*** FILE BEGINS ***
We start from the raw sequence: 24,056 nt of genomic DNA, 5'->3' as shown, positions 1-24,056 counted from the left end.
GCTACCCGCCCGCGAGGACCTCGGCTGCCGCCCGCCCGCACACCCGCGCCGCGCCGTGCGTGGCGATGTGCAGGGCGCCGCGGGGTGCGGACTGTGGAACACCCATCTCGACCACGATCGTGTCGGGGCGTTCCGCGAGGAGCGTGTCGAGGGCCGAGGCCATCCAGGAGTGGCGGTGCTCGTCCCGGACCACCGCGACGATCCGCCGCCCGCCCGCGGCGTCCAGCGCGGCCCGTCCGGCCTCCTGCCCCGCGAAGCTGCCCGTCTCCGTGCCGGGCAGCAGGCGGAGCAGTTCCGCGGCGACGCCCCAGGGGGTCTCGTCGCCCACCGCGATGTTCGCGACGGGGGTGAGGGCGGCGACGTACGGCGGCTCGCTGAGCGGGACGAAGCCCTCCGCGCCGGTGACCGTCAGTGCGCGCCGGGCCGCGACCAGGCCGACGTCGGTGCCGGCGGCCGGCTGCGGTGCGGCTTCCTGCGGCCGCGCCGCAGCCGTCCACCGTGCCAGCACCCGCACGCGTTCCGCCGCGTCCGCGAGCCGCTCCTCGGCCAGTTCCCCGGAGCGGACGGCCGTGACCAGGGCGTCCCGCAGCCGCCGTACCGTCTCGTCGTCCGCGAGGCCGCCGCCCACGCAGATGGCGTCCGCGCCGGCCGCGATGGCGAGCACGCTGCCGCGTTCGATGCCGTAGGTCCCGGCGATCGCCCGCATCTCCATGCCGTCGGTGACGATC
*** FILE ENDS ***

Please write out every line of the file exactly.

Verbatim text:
We start from the raw sequence: 24,056 nt of genomic DNA, 5'->3' as shown, positions 1-24,056 counted from the left end.
GCTACCCGCCCGCGAGGACCTCGGCTGCCGCCCGCCCGCACACCCGCGCCGCGCCGTGCGTGGCGATGTGCAGGGCGCCGCGGGGTGCGGACTGTGGAACACCCATCTCGACCACGATCGTGTCGGGGCGTTCCGCGAGGAGCGTGTCGAGGGCCGAGGCCATCCAGGAGTGGCGGTGCTCGTCCCGGACCACCGCGACGATCCGCCGCCCGCCCGCGGCGTCCAGCGCGGCCCGTCCGGCCTCCTGCCCCGCGAAGCTGCCCGTCTCCGTGCCGGGCAGCAGGCGGAGCAGTTCCGCGGCGACGCCCCAGGGGGTCTCGTCGCCCACCGCGATGTTCGCGACGGGGGTGAGGGCGGCGACGTACGGCGGCTCGCTGAGCGGGACGAAGCCCTCCGCGCCGGTGACCGTCAGTGCGCGCCGGGCCGCGACCAGGCCGACGTCGGTGCCGGCGGCCGGCTGCGGTGCGGCTTCCTGCGGCCGCGCCGCAGCCGTCCACCGTGCCAGCACCCGCACGCGTTCCGCCGCGTCCGCGAGCCGCTCCTCGGCCAGTTCCCCGGAGCGGACGGCCGTGACCAGGGCGTCCCGCAGCCGCCGTACCGTCTCGTCGTCCGCGAGGCCGCCGCCCACGCAGATGGCGTCCGCGCCGGCCGCGATGGCGAGCACGCTGCCGCGTTCGATGCCGTAGGTCCCGGCGATCGCCCGCATCTCCATGCCGTCGGTGACGATC